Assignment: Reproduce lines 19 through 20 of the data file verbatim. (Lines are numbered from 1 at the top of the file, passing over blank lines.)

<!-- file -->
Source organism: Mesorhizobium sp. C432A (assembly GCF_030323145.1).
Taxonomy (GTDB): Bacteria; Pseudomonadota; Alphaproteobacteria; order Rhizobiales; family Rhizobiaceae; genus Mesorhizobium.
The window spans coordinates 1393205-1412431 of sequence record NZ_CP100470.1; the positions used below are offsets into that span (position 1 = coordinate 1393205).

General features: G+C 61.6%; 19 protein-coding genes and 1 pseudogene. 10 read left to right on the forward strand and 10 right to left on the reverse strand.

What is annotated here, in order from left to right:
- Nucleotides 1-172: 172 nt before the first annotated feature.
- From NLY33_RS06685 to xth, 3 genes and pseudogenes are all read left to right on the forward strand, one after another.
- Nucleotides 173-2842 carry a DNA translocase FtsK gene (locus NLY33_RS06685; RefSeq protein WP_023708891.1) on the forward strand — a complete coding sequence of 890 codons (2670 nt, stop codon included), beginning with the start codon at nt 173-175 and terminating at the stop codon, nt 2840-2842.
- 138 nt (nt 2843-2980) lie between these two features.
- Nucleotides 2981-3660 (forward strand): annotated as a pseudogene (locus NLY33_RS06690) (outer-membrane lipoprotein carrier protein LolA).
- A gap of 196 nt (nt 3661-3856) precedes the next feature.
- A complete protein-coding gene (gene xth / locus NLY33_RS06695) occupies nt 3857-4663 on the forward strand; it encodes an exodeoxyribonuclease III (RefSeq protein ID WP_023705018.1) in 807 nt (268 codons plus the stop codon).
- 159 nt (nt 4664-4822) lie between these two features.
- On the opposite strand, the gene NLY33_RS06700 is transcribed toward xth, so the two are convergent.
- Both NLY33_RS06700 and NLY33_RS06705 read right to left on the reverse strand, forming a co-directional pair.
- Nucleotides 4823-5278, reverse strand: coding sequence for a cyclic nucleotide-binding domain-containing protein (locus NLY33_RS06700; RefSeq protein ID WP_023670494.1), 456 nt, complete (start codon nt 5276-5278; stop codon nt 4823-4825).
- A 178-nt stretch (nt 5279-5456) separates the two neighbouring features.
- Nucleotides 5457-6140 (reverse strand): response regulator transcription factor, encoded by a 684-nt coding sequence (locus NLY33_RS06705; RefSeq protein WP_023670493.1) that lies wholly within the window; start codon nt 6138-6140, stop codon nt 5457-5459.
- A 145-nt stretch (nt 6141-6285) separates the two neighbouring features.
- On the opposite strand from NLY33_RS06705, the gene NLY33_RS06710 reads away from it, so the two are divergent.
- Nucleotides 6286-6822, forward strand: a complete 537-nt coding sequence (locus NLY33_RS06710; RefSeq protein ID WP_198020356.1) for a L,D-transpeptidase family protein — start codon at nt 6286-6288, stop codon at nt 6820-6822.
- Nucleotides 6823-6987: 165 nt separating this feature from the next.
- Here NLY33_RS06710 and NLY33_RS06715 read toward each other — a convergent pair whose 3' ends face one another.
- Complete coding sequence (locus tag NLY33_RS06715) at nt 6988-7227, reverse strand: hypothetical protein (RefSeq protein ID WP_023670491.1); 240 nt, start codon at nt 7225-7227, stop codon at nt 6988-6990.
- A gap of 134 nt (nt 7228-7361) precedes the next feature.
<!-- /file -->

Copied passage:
- A 145-nt stretch (nt 6141-6285) separates the two neighbouring features.
- On the opposite strand from NLY33_RS06705, the gene NLY33_RS06710 reads away from it, so the two are divergent.